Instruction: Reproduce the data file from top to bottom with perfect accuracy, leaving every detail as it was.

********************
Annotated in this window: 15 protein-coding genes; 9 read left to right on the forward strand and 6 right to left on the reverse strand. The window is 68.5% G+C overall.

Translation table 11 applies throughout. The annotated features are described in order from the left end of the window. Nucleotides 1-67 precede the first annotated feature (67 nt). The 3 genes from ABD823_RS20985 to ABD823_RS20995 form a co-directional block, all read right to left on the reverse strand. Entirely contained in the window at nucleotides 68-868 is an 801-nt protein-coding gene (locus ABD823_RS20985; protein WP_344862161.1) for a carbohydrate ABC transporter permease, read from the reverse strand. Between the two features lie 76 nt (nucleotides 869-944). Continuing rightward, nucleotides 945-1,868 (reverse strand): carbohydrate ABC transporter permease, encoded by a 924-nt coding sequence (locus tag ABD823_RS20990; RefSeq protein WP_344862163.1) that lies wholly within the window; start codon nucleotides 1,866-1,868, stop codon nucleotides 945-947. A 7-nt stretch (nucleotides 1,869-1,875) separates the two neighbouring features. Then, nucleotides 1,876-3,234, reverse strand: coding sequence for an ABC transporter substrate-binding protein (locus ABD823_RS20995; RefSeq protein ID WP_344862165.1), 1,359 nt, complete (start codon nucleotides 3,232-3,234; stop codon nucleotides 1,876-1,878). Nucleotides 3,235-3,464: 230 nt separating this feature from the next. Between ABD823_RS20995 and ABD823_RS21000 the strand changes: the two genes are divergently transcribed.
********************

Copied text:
Annotated in this window: 15 protein-coding genes; 9 read left to right on the forward strand and 6 right to left on the reverse strand. The window is 68.5% G+C overall.

Translation table 11 applies throughout. The annotated features are described in order from the left end of the window. Nucleotides 1-67 precede the first annotated feature (67 nt). The 3 genes from ABD823_RS20985 to ABD823_RS20995 form a co-directional block, all read right to left on the reverse strand. Entirely contained in the window at nucleotides 68-868 is an 801-nt protein-coding gene (locus ABD823_RS20985; protein WP_344862161.1) for a carbohydrate ABC transporter permease, read from the reverse strand. Between the two features lie 76 nt (nucleotides 869-944). Continuing rightward, nucleotides 945-1,868 (reverse strand): carbohydrate ABC transporter permease, encoded by a 924-nt coding sequence (locus tag ABD823_RS20990; RefSeq protein WP_344862163.1) that lies wholly within the window; start codon nucleotides 1,866-1,868, stop codon nucleotides 945-947. A 7-nt stretch (nucleotides 1,869-1,875) separates the two neighbouring features. Then, nucleotides 1,876-3,234, reverse strand: coding sequence for an ABC transporter substrate-binding protein (locus ABD823_RS20995; RefSeq protein ID WP_344862165.1), 1,359 nt, complete (start codon nucleotides 3,232-3,234; stop codon nucleotides 1,876-1,878). Nucleotides 3,235-3,464: 230 nt separating this feature from the next. Between ABD823_RS20995 and ABD823_RS21000 the strand changes: the two genes are divergently transcribed.